Emerging trends and big threat to journalism

Friday, November 26th, 2021 00:17 |

Changes in technology have brought about changes in society generally. Those who study these changes reel off easily the names of casualty organisations; industries that less than two to three decades ago looked unshakeable, but which today are extinct.

Eastman Kodak Company heads this list. Not too long-ago Kodak was the dominant manufacturer of photography paper and diversified throughout the photography sector. It is a position that the company dominated for over a century and a quarter. But that is history now. Most young people growing up today have literally no connection with Kodak. Kodak exists in museums and in memory.

But it is not the only one. Blockbuster was in the entertainment sector and the main means to introduce and distribute movies and video games is another example. That was before Netflix came along, Blockbuster is history.

Instead, Netflix is now synonymous with film production and distribution. Even then, Netflix cannot sit pretty for so much change is in the offing in this sector. It is not only in this manufacturing and service sector that change is happening. There are languages that used to be and now are no more. 

This trend is affecting jobs as well – indeed, many jobs have already been affected. What is the fate of journalism? This craft is seriously under threat and it is the same old technology that is leading the assault. 

Since the days of the commercialisation of the media advertising has been the main bloodline for media houses. It was the sure way for the industrialists to introduce their products to the masses. Journalism serves a social purpose, but advertisers don’t care for that purpose. They simply want to reach their consumers with their messages and if journalism aids in the process, then that is fine.

The commercial model was supplemented through subscription and then newsstand sales. It has served journalism well since the days of Benjamin Day. But those days are coming to an end. Industrialists still want to reach their consumers, but they are not sure that riding on the back of journalism is a sure way.

In our market, the subscription arrangement never picked up in the first place. There are many reasons for this, but primarily the lack of mechanisms for home and office delivery and poor economy may have been the major reasons.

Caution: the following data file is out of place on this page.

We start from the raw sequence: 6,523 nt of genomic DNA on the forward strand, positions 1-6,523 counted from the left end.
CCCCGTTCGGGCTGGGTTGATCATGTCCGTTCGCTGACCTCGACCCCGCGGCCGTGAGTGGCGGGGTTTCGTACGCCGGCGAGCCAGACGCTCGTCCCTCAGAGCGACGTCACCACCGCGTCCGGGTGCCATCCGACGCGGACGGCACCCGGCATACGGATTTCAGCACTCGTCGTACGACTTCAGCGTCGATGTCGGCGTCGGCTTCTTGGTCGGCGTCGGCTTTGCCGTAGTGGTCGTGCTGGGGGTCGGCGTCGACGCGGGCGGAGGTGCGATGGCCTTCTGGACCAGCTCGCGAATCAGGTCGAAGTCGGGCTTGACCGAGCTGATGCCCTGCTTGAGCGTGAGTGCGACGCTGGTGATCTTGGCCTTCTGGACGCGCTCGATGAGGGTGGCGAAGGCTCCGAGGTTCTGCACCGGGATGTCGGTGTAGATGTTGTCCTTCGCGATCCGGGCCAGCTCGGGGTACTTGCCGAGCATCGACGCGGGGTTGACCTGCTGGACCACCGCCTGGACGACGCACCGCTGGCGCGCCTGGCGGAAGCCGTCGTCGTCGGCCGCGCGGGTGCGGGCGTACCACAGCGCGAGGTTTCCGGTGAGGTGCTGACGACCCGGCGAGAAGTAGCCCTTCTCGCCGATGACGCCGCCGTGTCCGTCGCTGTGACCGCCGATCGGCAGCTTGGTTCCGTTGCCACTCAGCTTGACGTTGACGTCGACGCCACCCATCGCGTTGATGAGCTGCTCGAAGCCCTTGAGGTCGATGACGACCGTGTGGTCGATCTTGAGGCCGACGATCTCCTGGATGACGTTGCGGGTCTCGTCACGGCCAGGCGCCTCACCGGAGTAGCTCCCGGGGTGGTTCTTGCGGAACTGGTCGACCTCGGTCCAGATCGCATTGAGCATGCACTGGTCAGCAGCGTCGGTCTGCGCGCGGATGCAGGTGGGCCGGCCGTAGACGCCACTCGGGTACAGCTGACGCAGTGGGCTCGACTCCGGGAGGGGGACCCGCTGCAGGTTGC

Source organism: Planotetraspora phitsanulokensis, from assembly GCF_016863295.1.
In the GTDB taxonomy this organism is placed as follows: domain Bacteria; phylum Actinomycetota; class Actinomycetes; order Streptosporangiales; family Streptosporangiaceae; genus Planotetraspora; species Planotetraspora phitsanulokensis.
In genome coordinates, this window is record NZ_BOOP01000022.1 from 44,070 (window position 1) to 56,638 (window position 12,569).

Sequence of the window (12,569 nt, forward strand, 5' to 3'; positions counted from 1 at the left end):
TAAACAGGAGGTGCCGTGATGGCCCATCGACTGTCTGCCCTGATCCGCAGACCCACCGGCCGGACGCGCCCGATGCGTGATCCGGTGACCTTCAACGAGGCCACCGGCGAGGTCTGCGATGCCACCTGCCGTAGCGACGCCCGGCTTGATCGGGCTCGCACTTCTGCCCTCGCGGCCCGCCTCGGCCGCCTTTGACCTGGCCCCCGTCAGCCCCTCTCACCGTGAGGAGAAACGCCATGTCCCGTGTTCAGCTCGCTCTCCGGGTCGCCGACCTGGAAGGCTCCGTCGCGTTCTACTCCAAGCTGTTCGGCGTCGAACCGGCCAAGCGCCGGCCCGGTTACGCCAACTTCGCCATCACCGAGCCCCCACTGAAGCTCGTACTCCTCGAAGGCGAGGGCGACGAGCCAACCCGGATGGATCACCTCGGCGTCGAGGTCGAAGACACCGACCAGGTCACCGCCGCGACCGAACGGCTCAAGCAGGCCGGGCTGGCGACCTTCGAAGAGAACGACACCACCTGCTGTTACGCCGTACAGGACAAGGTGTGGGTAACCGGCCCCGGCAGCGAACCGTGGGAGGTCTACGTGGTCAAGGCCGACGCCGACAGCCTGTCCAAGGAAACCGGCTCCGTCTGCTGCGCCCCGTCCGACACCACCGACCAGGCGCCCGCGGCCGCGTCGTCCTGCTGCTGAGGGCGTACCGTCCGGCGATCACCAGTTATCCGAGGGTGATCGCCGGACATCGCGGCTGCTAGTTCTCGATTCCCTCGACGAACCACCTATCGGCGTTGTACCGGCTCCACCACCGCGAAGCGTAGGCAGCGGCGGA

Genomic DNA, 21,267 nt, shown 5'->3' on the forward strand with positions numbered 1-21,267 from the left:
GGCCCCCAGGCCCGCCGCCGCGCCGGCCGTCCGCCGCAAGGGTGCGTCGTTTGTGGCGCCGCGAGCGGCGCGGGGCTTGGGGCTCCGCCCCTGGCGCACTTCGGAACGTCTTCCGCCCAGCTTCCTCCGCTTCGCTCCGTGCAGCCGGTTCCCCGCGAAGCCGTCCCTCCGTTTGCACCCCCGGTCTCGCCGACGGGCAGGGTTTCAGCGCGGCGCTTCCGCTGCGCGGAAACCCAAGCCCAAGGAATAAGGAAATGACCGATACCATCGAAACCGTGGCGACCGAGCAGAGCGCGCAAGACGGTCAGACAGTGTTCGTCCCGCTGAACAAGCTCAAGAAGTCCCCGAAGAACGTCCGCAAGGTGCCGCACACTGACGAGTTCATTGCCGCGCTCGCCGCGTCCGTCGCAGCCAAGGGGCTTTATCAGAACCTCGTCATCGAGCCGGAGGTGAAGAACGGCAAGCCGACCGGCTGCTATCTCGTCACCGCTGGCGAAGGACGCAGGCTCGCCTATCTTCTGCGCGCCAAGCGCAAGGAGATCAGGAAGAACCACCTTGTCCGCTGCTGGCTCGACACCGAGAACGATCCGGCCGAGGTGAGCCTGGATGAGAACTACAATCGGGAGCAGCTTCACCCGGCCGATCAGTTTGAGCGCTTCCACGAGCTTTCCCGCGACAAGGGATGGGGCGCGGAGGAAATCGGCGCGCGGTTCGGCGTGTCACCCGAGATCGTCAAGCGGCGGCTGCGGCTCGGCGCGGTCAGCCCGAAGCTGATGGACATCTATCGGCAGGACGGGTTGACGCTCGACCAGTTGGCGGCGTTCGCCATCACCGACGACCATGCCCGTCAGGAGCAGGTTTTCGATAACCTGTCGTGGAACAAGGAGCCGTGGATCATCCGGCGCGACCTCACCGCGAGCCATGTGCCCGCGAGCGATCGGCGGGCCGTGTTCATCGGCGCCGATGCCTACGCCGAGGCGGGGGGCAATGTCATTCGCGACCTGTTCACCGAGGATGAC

Thus, the major sources of revenue generation for media in our market have been through news-stand sales and advertisements. The news-stand sales faced many challenges from the word go. The pass along rate of newspapers was high – about 10 people read one copy of the newspaper. The industry has tried to fight against this but with little success.

Better technologies for accessing audiences are evolving and with greater degree of accuracy. It is forcing the media to adapt, which is not easy. The new approaches are much nimbler and morph easily to adapt to new circumstances. This is a big threat to journalism.

Journalism has major social functions. If journalism were to “die” then there would be need for society to device ways to address the functions, that it previously performed. The President is quoted, whether in jest or not, as having said that newspapers are for wrapping meat. On this, don’t believe him for a second.

It is not for nothing that former US President Thomas Jefferson is widely quoted for preferring newspapers to government administration. This is the full quote: “If I had to choose between government without newspapers and newspapers without government, I would not hesitate to choose the later”.

He was referring to the pervasive availability of information that brought stability to the social order. Every government needs a stable social order, a mechanism of engaging with the governed and social media would hardly satisfy this demand, certainly not for now.

The challenge then is to society – how to guide journalism through these perilous times of transition and deliver the trade safely to the other side of technological evolution. For now, society does not have a choice but to guide journalism to its survival.

—The writer is dean, School of Communication, Daystar University

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